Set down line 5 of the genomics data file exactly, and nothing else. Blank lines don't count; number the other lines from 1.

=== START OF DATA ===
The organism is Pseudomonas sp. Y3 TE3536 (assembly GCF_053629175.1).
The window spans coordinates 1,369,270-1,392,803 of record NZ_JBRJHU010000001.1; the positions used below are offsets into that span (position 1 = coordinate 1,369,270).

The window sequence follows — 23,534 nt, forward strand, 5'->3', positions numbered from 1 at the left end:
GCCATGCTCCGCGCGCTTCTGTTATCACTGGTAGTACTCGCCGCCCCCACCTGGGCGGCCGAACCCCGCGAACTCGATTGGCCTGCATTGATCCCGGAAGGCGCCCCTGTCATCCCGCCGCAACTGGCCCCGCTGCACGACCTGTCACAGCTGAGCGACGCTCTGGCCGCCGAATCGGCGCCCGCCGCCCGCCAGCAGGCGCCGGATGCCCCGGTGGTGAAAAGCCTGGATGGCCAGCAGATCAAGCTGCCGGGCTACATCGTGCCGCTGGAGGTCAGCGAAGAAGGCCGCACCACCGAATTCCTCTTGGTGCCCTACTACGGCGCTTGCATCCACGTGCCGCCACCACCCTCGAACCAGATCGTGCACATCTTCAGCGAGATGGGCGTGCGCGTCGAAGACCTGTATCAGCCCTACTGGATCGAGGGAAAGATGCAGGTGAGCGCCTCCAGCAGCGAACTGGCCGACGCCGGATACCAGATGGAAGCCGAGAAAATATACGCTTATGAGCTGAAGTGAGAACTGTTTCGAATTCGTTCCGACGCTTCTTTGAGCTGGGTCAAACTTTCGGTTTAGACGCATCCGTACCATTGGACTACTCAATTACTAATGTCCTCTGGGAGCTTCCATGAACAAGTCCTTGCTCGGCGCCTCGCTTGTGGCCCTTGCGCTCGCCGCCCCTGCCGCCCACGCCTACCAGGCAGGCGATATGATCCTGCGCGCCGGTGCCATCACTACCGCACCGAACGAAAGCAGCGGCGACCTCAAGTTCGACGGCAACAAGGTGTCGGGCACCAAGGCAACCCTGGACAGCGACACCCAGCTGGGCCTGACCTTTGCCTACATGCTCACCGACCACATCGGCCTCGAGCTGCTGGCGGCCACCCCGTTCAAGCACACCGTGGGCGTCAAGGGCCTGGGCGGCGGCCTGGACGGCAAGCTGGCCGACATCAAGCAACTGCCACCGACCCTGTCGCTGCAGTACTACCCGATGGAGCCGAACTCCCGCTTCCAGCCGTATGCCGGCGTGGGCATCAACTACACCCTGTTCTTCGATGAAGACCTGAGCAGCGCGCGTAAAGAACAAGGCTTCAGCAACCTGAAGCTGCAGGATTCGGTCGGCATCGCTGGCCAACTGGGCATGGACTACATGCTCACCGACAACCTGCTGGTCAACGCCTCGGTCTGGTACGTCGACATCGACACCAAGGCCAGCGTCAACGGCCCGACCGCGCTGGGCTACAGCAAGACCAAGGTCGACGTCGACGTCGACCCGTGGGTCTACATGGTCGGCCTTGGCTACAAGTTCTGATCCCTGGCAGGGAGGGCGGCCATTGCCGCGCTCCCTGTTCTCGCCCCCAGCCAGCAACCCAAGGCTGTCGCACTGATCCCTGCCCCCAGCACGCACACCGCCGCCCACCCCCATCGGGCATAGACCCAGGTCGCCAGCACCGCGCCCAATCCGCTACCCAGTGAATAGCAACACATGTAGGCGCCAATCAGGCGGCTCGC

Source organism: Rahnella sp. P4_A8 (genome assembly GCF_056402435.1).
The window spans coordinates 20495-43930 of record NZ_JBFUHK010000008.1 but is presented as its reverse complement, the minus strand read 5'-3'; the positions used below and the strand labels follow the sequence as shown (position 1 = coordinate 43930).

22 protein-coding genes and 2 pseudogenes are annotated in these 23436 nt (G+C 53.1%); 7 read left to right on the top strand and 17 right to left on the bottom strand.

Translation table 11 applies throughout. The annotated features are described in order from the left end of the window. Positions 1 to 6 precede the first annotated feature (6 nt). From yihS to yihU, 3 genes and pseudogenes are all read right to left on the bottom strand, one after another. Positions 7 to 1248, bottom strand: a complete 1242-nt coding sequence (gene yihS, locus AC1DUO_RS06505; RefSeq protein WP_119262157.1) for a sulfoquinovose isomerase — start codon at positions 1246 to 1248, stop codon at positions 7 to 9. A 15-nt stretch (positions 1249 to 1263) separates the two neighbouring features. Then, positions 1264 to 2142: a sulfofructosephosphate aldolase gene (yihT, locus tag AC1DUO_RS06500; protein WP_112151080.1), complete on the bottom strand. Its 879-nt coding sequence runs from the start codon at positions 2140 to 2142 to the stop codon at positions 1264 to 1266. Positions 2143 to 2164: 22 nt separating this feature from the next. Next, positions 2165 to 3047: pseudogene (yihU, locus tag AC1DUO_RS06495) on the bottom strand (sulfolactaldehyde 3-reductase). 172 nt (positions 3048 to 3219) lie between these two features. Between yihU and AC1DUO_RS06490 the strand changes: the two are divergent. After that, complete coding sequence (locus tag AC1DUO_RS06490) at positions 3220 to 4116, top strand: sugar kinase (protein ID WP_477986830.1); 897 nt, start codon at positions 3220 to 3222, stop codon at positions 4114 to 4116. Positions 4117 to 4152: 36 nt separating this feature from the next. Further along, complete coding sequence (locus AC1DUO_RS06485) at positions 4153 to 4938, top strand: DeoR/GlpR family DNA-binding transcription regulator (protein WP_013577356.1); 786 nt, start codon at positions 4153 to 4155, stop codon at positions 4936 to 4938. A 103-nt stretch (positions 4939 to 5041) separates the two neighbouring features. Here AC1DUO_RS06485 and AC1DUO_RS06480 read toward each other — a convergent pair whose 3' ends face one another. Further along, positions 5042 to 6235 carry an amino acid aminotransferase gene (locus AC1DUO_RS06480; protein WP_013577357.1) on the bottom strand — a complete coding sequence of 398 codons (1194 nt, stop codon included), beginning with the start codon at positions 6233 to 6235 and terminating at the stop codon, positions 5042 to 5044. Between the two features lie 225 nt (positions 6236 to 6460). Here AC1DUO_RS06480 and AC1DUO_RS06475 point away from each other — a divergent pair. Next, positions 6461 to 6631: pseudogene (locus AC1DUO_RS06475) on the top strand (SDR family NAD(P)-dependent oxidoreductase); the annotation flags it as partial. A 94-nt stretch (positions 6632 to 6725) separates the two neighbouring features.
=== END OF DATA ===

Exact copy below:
Source organism: Rahnella sp. P4_A8 (genome assembly GCF_056402435.1).